Article Text

Conflict-related excess mortality and disability in Northwest Syria
  1. Omar Alrashid Alhiraki1,2,
  2. Ola Fahham2,3,
  3. Hussam Alden Dubies4,
  4. Jawad Abou Hatab5,
  5. Muhammad Eyad Ba'Ath1
  1. 1Department of Surgery, Bab Al-Hawa Hospital, Idlib, Northwest Syria, Syrian Arab Republic
  2. 2Syria Research Group (SyRG), co-hosted by the London School of Hygiene and Tropical Medicine and Saw Swee Hock School of Public Health, London, UK
  3. 3Division of Epidemiology and Public Health, University of Nottingham, Nottingham, UK
  4. 4Department of Surgery, Idlib University, Faculty of Medicine, Idlib, Northwest Syria, Syrian Arab Republic
  5. 5Faculty of Medicine, Free Aleppo University, Aleppo, Northwest Syria, Syrian Arab Republic
  1. Correspondence to Dr Omar Alrashid Alhiraki; dr.omar.alhiraki{at}gmail.com

Abstract

Introduction The Syrian conflict that started in 2011 has been ongoing for over a decade without an end in sight. Estimates regarding excess mortality and conflict-related disability vary widely, and little field research has been done to address this topic.

Methods A population-based field survey was conducted from 10 to 18 November 2020 in Northwest Syria. Forty-nine clusters were selected using staged sampling based on predefined population distribution maps. Data were collected for the period from 2000 to 2020 and were divided into pre-conflict (2000–2010) and conflict (2011–2020) periods. Mortality rates were compared using the Mann-Whitney U test, and p<0.05 was considered statistically significant.

Results A total of 1483 households were surveyed, for a population of 12 268 people. The crude mortality rate increased 3.55 times between the two periods (p>0.001). In total, 54.3% of war-related deaths were caused by aerial attacks. Despite the continued increase in mortality rates during the conflict period, most deaths from 2017 onwards were related to non-violent causes. Overall, directly and indirectly, the conflict seems to have caused approximately 874 000 excess deaths. A total of 14.9% of households reported having at least one substantial violence-related disability since 2011.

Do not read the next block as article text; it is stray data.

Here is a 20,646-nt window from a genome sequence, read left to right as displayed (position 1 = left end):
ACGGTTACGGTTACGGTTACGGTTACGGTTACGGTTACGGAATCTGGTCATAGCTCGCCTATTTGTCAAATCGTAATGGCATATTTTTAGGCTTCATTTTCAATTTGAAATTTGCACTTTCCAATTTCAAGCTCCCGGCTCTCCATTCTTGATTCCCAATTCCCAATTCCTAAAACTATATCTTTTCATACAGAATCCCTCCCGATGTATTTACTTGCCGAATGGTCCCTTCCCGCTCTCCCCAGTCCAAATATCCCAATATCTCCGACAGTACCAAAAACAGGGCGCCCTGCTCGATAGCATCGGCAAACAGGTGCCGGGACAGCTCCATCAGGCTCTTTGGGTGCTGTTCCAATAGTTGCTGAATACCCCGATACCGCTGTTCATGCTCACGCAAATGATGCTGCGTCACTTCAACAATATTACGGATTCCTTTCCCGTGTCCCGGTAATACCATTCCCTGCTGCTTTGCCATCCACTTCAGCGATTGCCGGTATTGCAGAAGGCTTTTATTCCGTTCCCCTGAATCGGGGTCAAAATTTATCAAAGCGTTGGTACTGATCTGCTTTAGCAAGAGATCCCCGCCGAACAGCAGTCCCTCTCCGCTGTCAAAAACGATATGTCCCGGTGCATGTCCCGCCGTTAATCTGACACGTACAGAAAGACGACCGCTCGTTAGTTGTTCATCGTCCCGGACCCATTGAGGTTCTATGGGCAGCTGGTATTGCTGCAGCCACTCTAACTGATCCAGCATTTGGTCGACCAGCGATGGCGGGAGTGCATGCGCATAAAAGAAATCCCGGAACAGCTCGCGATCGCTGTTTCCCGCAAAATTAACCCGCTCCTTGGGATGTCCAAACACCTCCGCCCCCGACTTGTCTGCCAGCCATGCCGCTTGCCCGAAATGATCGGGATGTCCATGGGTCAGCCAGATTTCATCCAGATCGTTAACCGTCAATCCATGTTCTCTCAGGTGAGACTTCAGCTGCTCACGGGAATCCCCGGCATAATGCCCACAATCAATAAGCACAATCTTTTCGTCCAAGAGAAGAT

Conclusion The conflict caused the tripling of mortality rates in Syria. The estimated excess mortality in our study is higher than previous estimates. From 2017 onwards, most conflict-related deaths were due to non-violent causes. There is a high prevalence of violence-related disabilities in the studied communities. Our data could prove useful for health policymakers.

  • community-based survey
  • public health
  • traumatology
  • injury

Data availability statement

Data are available upon reasonable request. The raw data for this article will be made available by the authors without reservation.

http://creativecommons.org/licenses/by-nc/4.0/

This is an open access article distributed in accordance with the Creative Commons Attribution Non Commercial (CC BY-NC 4.0) license, which permits others to distribute, remix, adapt, build upon this work non-commercially, and license their derivative works on different terms, provided the original work is properly cited, appropriate credit is given, any changes made indicated, and the use is non-commercial. See: http://creativecommons.org/licenses/by-nc/4.0/.

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Data availability statement

Data are available upon reasonable request. The raw data for this article will be made available by the authors without reservation.

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Footnotes

  • Handling editor Seye Abimbola

  • Twitter @OAlhiraki

  • Contributors OAA and MEB conceived the study. OAA, OF, HAD and JAH trained and supervised the data collectors. MEB and OAA analysed data. OAA, OF and MEB drafted the manuscript with help from HAD and JAH. OAA and MEB accepted full responsibility for the work and the conduct of the study, had access to the data, and controlled the decision to publish. OAA and MEB independently reviewed and confirmed the results. All authors contributed to the interpretation and approved the version for submission.

  • Funding The authors have not declared a specific grant for this research from any funding agency in the public, commercial or not-for-profit sectors.

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  • Competing interests None declared.

  • Patient and public involvement Patients and/or the public were not involved in the design, or conduct, or reporting, or dissemination plans of this research.

  • Provenance and peer review Not commissioned; externally peer reviewed.

  • Supplemental material This content has been supplied by the author(s). It has not been vetted by BMJ Publishing Group Limited (BMJ) and may not have been peer-reviewed. Any opinions or recommendations discussed are solely those of the author(s) and are not endorsed by BMJ. BMJ disclaims all liability and responsibility arising from any reliance placed on the content. Where the content includes any translated material, BMJ does not warrant the accuracy and reliability of the translations (including but not limited to local regulations, clinical guidelines, terminology, drug names and drug dosages), and is not responsible for any error and/or omissions arising from translation and adaptation or otherwise.